One of the reasons why Sensing City is possible and timely is that certain technology trends are starting to converge. The rise of big data and pervasive connectivity are two of the supporting technologies, but at the core of the concept is the changing power, cost and size of sensors. In a recent report McKinsey identified the Internet of All Things as one of the most significant technology trends for the decade ahead. To give an idea if what’s now possible, the report outlined the example of what FedEx is doing:
Through FedEx’s SenseAware program, for example, customers place a small device the size of a mobile phone into packages. The device includes a global positioning system, as well as sensors to monitor temperature, light, humidity, barometric pressure, and more—critical to some biological products and sensitive electronics. The customer knows continuously not only where a product is but also whether ambient conditions have changed. These new data-rich renditions of radio-frequency-identification (RFID) tags have major implications for companies managing complex supply chains.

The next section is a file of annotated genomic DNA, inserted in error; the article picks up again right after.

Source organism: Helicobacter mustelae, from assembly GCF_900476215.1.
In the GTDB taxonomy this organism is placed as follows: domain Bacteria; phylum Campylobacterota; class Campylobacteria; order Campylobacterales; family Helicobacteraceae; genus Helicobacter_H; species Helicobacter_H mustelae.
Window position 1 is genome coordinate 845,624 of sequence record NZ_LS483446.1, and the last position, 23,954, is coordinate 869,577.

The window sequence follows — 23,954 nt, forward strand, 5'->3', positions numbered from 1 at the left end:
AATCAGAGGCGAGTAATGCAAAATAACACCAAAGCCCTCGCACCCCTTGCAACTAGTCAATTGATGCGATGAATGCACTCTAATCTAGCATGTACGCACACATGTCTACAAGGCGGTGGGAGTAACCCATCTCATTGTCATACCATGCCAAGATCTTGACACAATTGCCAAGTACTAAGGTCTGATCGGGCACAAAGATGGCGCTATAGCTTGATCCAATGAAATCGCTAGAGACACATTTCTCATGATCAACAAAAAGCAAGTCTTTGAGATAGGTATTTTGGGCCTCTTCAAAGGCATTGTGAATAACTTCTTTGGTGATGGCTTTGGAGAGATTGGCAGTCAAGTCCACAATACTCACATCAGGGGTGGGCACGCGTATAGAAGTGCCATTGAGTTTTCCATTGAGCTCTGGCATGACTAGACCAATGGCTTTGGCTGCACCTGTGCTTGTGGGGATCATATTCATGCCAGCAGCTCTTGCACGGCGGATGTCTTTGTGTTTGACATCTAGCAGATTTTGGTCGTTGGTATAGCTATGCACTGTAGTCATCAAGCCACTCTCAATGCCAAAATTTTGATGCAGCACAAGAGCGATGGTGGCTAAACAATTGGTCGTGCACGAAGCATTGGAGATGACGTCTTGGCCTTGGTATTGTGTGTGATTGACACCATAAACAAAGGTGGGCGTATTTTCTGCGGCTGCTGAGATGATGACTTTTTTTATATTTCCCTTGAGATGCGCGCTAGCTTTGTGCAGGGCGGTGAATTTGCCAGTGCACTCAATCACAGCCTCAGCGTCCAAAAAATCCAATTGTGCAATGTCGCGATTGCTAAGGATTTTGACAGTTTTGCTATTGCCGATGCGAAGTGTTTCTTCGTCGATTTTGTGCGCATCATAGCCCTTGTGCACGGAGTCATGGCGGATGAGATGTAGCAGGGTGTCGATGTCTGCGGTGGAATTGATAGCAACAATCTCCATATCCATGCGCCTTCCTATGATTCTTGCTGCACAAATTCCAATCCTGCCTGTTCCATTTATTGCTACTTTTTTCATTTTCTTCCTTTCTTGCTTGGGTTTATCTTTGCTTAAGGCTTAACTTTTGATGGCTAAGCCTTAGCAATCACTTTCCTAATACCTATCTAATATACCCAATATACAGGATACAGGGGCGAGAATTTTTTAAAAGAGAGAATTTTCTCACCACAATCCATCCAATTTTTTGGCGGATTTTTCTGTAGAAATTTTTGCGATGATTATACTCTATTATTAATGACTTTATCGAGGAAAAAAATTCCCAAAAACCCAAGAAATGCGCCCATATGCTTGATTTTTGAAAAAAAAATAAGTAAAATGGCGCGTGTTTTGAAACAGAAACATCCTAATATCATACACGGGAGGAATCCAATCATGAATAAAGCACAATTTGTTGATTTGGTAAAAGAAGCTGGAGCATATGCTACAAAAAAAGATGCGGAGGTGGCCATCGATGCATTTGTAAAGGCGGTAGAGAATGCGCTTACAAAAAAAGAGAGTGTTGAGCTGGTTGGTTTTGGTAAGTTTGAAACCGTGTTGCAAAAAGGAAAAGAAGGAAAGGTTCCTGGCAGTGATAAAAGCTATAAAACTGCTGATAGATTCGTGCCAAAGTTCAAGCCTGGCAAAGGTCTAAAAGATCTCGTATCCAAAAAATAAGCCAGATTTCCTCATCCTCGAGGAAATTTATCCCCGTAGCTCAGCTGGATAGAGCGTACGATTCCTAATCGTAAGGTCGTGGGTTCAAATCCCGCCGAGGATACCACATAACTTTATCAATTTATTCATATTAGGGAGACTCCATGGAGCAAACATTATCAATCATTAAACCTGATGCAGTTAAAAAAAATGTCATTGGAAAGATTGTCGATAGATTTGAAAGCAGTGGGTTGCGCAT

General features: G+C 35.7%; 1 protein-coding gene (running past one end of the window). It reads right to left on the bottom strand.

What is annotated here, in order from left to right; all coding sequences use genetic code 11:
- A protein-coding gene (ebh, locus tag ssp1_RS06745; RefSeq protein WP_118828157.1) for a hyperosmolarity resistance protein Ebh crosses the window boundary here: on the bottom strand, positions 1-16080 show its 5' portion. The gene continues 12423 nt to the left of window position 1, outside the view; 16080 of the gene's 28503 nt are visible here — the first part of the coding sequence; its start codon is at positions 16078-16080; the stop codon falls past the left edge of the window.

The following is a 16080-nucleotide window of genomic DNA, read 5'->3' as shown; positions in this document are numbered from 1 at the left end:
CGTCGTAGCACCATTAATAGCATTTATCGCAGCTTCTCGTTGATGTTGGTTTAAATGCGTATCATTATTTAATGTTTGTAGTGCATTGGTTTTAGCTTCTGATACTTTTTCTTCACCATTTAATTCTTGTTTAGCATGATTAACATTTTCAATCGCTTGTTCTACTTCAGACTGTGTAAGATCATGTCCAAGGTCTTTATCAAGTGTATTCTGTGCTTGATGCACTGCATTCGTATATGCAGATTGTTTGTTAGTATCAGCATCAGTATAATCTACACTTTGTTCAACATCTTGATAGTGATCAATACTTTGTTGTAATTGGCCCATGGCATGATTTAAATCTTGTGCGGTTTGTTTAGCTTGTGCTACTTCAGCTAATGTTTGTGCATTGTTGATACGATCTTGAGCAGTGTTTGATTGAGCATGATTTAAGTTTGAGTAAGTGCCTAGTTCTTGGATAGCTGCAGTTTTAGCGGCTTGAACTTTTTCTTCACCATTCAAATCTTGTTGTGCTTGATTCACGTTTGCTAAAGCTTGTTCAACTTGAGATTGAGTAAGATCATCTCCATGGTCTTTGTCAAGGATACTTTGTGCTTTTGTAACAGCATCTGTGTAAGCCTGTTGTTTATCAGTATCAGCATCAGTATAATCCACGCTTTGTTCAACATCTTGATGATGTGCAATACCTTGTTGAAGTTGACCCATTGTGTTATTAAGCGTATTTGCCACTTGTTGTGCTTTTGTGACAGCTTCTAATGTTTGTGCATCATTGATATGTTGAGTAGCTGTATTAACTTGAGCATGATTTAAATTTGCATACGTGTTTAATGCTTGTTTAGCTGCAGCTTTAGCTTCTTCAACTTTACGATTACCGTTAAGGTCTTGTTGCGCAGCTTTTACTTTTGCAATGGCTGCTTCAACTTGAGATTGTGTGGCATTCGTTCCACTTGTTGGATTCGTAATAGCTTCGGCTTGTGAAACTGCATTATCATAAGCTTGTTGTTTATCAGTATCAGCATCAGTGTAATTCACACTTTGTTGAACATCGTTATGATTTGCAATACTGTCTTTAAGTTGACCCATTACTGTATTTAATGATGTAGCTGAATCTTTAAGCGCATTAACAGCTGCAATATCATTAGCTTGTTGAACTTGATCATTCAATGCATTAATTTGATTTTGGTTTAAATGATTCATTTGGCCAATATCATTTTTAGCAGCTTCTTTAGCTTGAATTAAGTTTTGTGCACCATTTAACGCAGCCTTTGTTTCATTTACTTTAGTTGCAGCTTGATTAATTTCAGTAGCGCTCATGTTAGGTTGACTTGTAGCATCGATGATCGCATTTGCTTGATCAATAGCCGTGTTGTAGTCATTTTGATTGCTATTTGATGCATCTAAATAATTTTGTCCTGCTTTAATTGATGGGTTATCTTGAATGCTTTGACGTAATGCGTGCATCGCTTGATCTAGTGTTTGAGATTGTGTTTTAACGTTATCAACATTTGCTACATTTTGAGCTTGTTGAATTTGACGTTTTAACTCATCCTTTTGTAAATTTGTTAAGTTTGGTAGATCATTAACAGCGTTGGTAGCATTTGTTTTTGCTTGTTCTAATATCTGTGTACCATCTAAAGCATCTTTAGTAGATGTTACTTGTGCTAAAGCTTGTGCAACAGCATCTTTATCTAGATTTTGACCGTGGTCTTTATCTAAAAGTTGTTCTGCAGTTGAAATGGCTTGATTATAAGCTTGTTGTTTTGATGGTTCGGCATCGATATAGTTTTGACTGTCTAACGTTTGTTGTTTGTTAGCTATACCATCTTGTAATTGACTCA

For Sensing City we’re looking at similar sensor capabilities, but across the entire city.
Full article here (but you may need to register)